Herald columnist Keith Rossiter: Plymouth woefully unprepared for zombie apocalypse
WELL we survived the Mayan Armageddon, so now we can get back to worrying about a Zombie Apocalypse.
The prospect of being a meal for Zombies was clearly worrying Alex Chambers.
In a letter to Plymouth City Council at the beginning of this month Alex said: “I am writing to you to request your Plan of Action for the Zombie Apocalypse.”
The delightfully named Kimberly Spry, assistant human resources adviser, replied primly that “...the information you requested is not held by Plymouth City Council”.
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It turns out that Alex is not alone in asking about an invasion of the Undead. All around the country people have been using the Freedom of Information (FoI) Act to ask their local council about Zombies, mostly with similarly negative results.
Now (The Telegraph reports) the Ministry of Defence has said – in response to yet another FoI request – that Civil Servants would control the fight-back.
The Cabinet Office would be responsible for co-ordinating the military’s efforts to “return England to its pre-attack glory” after an invasion by an army of the Undead.
In the United States you don’t need FoI to find the contingency plans for a Zombie attack.
The Centers for Disease control in Atlanta devotes part of its serious-minded website to dealing with Zombies (www.cdc.gov/phpr/zombies.htm).
A little less po-faced than we Brits, they see it as a fun way of highlighting what you need to do to survive more mundane disasters like hurricanes, tornadoes or (as I briefly thought I heard on the radio yesterday, Lizards (OK, blizzards).
THE Freedom of Information Act, introduced in full in 2005, has limitations, based mainly on security, privacy, cost and commercial sensitivity.
There are fears that frivolous uses could give politicians an excuse to scale back the powers even further.
Some people might wonder whether Jack Webb’s request falls into the frivolous category. He asked: “Dear Plymouth City Council, how many people in Plymouth have the name of Shaun Howells?”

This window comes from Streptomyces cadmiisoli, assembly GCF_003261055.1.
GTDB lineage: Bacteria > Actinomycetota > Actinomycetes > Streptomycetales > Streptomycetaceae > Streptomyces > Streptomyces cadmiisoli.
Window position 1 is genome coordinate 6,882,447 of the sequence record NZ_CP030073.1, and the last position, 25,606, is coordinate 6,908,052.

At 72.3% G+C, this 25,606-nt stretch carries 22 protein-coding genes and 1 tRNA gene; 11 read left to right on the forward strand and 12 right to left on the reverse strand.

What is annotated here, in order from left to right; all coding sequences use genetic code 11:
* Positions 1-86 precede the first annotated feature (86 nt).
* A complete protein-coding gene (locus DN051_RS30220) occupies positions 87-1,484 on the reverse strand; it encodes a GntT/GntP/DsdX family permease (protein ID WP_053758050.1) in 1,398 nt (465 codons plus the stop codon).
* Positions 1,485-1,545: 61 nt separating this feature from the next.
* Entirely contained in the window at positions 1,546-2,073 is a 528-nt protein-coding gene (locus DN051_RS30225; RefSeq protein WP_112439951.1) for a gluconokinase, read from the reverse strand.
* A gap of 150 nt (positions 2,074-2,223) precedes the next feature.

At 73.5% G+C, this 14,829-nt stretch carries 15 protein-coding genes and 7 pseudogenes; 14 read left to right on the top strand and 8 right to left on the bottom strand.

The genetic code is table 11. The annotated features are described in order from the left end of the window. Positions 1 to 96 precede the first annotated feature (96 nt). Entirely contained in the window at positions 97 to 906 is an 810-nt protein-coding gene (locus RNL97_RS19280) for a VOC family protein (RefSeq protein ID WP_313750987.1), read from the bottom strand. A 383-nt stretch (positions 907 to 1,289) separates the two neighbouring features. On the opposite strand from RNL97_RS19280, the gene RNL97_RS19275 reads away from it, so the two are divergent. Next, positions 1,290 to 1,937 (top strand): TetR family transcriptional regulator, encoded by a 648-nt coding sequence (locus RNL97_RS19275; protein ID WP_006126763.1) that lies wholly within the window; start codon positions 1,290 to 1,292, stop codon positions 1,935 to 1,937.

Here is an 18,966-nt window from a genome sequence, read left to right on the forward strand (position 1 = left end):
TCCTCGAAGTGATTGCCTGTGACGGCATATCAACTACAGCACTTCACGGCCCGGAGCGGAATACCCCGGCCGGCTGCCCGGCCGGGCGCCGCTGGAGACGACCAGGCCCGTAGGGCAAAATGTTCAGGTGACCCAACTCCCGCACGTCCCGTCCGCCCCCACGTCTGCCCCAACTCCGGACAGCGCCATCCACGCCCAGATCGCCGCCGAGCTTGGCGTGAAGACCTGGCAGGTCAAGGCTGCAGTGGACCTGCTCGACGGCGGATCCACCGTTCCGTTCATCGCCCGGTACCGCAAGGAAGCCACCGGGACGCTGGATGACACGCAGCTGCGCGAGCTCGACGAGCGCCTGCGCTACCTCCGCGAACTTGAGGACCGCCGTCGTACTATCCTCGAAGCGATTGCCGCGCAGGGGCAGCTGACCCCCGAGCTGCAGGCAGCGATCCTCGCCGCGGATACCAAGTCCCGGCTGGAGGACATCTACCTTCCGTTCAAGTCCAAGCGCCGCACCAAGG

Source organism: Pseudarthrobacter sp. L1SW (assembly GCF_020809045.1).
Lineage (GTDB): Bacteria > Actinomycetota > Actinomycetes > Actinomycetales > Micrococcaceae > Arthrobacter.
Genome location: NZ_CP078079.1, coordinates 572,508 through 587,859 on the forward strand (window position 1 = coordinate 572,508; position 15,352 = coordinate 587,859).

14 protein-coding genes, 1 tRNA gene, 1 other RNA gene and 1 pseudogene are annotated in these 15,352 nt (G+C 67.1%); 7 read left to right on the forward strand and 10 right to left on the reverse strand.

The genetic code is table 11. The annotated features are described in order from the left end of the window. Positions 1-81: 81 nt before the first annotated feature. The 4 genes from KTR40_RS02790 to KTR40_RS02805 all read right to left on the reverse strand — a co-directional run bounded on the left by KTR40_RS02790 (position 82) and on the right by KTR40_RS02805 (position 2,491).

If you can shed any light on why Jack Webb might care about an invasion of Shaun Howells, I’d be glad to hear, at firstname.lastname@example.org.
Back on the paranoia theme, Josh Lillie asked: “Dear Plymouth City Council, do you have a plan for if Aliens invade us?”
No, said the patient Kimberley Spry, “the information you requested is not held by Plymouth City Council”.
These were a handful of the hundreds of (mostly serious) questions that have been posed to public organisations.
Chris Watchman wanted to know how many potholes there are in Plymouth. Even The Herald’s own Pothole Pete was surprised by the answer. Between April and September this year Plymouth Transport and Highways repaired 1,872 potholes in roads and 1,243 in pavements and paths, not including those filled during re-surfacing work.
Mr Watchman also, and bizarrely, wanted to know how much cheese Plymouth High School for Girls uses in a year. He’s still waiting for the answer.
THIS might seem a curmudgeonly complaint.
On Christmas Eve my nephew followed the Santa Tracker run by Norad, the North American Aerospace Defense Command.
For the past 57 years volunteers at the Colorado Springs Peterson Air Force Base in military uniform and Santa hats have answered calls from children in hundreds of countries.
Their official website even contains webcam footage of sites around the world purporting to show Santa’s sleigh hurtling through the skies.
This year, it said, 7,060,919,100 gifts were delivered around the globe. The idea that every human being on the planet would get a gift from Santa gives our children a dangerously complacent view of the world.
Hundreds of millions of people didn’t even get a square meal on Christmas Day, never mind an exciting elf-made present.
You might say it’s just a bit of fun and that I’m being boring.
All the same, I don’t find it amusing that 870 million people don’t have enough to eat, and that undernutrition contributes to five million deaths of children under five each year in developing countries.
Meanwhile, it has been reported that the value of unwanted gifts in Britain alone this year would top £2billion.
So you can kill two partridges in a pear tree with one stone by giving what you don’t want to a charity shop instead of stuffing it in the back of the wardrobe. And I expect the Plymouth Foodbank would not turn away a box of unwanted chocolates.
Happy New Year.
THIS year Plymouth City Council introduced webcasting of its main meetings. The broadcasts can be watched live, and are archived on the council’s website, www.plymouth.gov.uk.
Unfortunately, the webcast of the full city council meeting on December 3 has been censored. This may be for very good legal reasons, but we have no way of knowing. There is no admission on the website that the cut has been made.
This is not open government – it’s carelessly deceitful. I’ll go on saying this until it’s put right.